Lessons From Untangling Yarn

274188732_603e536a16_zMany years ago, when I was around nine years old, my Grandmother taught me to crochet. When I took it up again several years ago, to refresh my memory and teach my daughter, I found it to be quite relaxing. Of late, I have been working on a head-covering for my daughter and decided to try using a lace-weight yarn that came in a twisted skein. I was unfamiliar with this method of packaging and neglected to research the proper method to untwist and use this yarn. Not only did I fail to untwist it properly, I also dropped it in the process and created a huge mess of tangled, super-fine yarn.

Since then, I have been working for quite some time on getting the yarn untangled. Oddly enough, this has also been a rather relaxing exercise as I work to untangle the unruly mass; slowly, bit-by-bit. While working on this project one day, it came to me how this applies to our lives and recovery efforts as we work to untangle the various messes that have developed in our lives. This is particularly true when addicts look to clean up their lives after having spent so much of their lives lying and deceiving others while trying to hide and/or minimize their activities. “Oh, what a tangled web we weave when first we practice to deceive.”

There are likely any number of parallels between the physical untangling of yarn and the efforts required to untangle the webs of lies that have been woven as we struggled to conceal our addictions. However, I am going to focus on just two: The need for good, strong light; and the need for clear vision.

Good Light
Just as light is essential for seeing to untangle yarn, so we need The Light both to see and stay on the correct path, and to point out what areas of our lives require our attention: “Your word is a lamp to my feet and a light to my path” (Psalm 119:105 NKJV), and “Search me, O God, and know my heart; try me, and know my anxieties; and see if there is any wicked way in me, and lead me in the way everlasting” (Psalm 139:23 & 24).

Clear Vision
If you have ever experienced blurred vision or had an eyelash in your eye, you know how hard it would be to see clearly enough to be effective, regardless of your project. In Luke 6:41 & 42, Jesus tells us the same is true on a spiritual level, “And why do you look at the speck in your brother’s eye, but do not perceive the plank in your own eye? Or how can you say to your brother, ‘Brother, let me remove the speck that is in your eye,’ when you yourself do not see the plank that is in your own eye? Hypocrite! First remove the plank from your own eye, and then you will see clearly to remove the speck that is in your brother’s eye.”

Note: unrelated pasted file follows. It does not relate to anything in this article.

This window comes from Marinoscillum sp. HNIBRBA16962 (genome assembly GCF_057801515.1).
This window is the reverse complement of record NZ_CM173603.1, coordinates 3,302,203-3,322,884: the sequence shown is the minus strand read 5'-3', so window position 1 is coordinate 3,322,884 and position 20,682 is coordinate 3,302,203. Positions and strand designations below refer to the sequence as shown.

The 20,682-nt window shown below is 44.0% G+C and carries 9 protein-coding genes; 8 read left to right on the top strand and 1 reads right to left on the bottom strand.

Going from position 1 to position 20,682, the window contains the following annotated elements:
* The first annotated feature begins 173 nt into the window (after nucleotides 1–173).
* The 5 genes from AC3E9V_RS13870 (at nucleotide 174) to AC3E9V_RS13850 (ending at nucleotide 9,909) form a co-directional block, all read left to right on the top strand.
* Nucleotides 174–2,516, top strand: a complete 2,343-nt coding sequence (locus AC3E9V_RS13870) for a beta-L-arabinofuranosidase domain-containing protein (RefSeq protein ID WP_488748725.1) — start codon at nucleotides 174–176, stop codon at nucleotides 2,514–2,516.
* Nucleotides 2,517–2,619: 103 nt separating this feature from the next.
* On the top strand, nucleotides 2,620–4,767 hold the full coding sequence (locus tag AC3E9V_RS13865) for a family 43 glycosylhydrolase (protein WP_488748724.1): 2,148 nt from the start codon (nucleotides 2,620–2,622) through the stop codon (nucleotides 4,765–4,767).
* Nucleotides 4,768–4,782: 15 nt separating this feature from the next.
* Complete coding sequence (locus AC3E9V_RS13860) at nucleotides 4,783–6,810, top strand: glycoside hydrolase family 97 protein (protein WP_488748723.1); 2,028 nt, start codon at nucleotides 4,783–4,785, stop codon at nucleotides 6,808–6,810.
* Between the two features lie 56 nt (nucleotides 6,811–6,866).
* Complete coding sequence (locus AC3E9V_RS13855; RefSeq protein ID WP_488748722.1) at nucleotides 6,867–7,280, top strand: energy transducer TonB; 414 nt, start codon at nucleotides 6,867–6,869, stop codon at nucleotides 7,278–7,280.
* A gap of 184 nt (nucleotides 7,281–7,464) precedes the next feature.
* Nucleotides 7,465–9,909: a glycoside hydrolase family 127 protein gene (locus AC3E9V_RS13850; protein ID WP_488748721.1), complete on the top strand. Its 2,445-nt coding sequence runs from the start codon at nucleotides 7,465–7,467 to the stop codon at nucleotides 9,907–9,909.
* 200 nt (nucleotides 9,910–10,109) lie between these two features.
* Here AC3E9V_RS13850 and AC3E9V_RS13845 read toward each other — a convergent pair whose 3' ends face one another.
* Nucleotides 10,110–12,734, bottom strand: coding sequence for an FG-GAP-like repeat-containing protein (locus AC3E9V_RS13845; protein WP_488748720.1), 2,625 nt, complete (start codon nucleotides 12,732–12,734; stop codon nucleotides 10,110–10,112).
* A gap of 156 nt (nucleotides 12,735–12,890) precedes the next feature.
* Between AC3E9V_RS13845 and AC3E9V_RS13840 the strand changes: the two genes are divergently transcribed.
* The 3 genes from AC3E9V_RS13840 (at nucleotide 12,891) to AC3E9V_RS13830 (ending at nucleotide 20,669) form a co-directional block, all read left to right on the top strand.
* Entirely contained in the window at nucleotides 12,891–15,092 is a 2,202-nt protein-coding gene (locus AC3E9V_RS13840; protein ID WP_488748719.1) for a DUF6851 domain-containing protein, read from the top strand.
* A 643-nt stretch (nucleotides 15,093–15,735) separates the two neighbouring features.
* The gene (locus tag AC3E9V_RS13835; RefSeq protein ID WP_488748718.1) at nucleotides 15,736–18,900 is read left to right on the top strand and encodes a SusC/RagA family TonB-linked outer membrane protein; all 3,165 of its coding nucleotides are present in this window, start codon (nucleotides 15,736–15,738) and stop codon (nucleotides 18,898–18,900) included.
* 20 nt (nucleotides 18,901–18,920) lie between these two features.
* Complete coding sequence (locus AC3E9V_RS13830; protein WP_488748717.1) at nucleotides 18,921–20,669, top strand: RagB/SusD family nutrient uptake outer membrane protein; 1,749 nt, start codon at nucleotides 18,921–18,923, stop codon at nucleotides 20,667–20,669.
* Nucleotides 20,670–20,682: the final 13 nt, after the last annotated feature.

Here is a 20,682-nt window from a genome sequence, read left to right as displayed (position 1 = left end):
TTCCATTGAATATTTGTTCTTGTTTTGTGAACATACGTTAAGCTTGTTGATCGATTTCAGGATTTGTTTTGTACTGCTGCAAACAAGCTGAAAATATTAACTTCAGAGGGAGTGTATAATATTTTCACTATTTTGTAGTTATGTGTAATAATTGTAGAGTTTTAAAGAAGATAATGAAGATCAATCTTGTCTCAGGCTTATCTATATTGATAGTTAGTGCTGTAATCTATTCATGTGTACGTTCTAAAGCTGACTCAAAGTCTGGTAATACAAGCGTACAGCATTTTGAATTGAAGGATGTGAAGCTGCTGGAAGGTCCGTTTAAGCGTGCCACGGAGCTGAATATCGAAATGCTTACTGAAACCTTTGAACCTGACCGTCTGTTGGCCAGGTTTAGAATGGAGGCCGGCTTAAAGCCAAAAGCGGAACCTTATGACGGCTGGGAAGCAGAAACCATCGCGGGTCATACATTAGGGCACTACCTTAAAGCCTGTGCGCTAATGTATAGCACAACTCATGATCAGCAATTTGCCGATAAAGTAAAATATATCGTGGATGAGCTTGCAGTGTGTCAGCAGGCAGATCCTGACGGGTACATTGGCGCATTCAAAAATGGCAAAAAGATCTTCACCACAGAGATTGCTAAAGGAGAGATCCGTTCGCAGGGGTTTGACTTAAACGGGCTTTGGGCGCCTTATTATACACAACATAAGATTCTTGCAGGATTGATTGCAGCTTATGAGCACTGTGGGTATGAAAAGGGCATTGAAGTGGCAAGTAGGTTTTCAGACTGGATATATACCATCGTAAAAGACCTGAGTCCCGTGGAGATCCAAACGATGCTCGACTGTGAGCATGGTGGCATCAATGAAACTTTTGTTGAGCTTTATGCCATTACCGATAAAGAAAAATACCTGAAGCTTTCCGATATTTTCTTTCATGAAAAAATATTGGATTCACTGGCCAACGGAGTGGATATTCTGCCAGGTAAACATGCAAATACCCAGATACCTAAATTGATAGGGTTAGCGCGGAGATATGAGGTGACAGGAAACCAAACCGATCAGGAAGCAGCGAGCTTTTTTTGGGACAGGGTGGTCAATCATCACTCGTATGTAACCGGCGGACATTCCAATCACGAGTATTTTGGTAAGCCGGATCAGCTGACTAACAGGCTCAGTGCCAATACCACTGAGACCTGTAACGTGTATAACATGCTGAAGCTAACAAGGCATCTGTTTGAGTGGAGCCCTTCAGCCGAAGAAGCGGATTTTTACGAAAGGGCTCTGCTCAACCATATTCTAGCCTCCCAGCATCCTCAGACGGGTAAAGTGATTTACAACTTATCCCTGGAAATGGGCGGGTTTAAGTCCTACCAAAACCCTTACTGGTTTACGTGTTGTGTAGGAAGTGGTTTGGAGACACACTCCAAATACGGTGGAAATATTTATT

As Christians, we need to be especially careful and exercise great discernment. We need to make sure we are untangled from our own webs before trying to help someone else, just as we must take care not become too closely involved with them else we may be drawn into their web, leaving both in an even bigger mess. “Stand fast therefore in the liberty by which Christ has made us free, and do not be entangled again with a yoke of bondage” (Galatians 5:1); 2 “For if, after they have escaped the pollutions of the world through the knowledge of the Lord and Savior Jesus Christ, they are again entangled in them and overcome, the latter end is worse for them than the beginning” (2 Peter 2:20).

In General
When seeking assistance in untangling the issues and messes in our lives, we must be careful whom we turn to for help. We need to ensure those who declare to be Christians, claiming to be desirous of providing help or counsel, are fully following God and His Word. In Matthew 7:15 we are warned to, “Beware of false prophets, who come to you in sheep’s clothing, but inwardly they are ravenous wolves.” Likewise, Paul tells us not to be “unequally yoked together with unbelievers” (2 Corinthians 6:14 & 15). We must rely on God, His Word, and His leading us through the Holy Spirit rather than relying solely on the methods and theories of people, “There is a way that seems right to a man, but its end is the way of death” (Proverbs 14:12).

Given enough time, and patient perseverance, even the toughest of knots and the biggest of messes can be overcome through Christ.

Taking Every Thought Captive!

Scott Pipenhagen
Recovery / Transition Chaplain
Serve & Protect
2 Corinthians 1:3-4


About Scott P.

Scott is a retired Military LEO and a Volunteer Chaplain with Serve & Protect (www.serveprotect.org) where he seeks to provide transition services for First Responders and Military personnel by mentoring and connecting them with local 12 Step or similar Faith-Based recovery programs, local Chaplains, and Trauma Therapists to continue their recovery journey following residential care treatment. Scott contributes these devotions to the Serve & Protect ministry Facebook page: Guns'n'Hoses (https://www.facebook.com/GunsHosesMinistry). Scott has been involved in Faith-Based recovery programs since 2006 and has a Bachelor of Science in Religion through Liberty University and a Master of Arts in Theological Studies through Liberty University Baptist Theological Seminary. He currently resides in Fredericksburg, VA, and can be contacted at spipenhagen@liberty.edu.
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2 Responses to Lessons From Untangling Yarn

  1. Anonymous says:

    Very good analogy Scott. Keeping our eyes on Christ and striving to be more like him each day.

    Liked by 1 person

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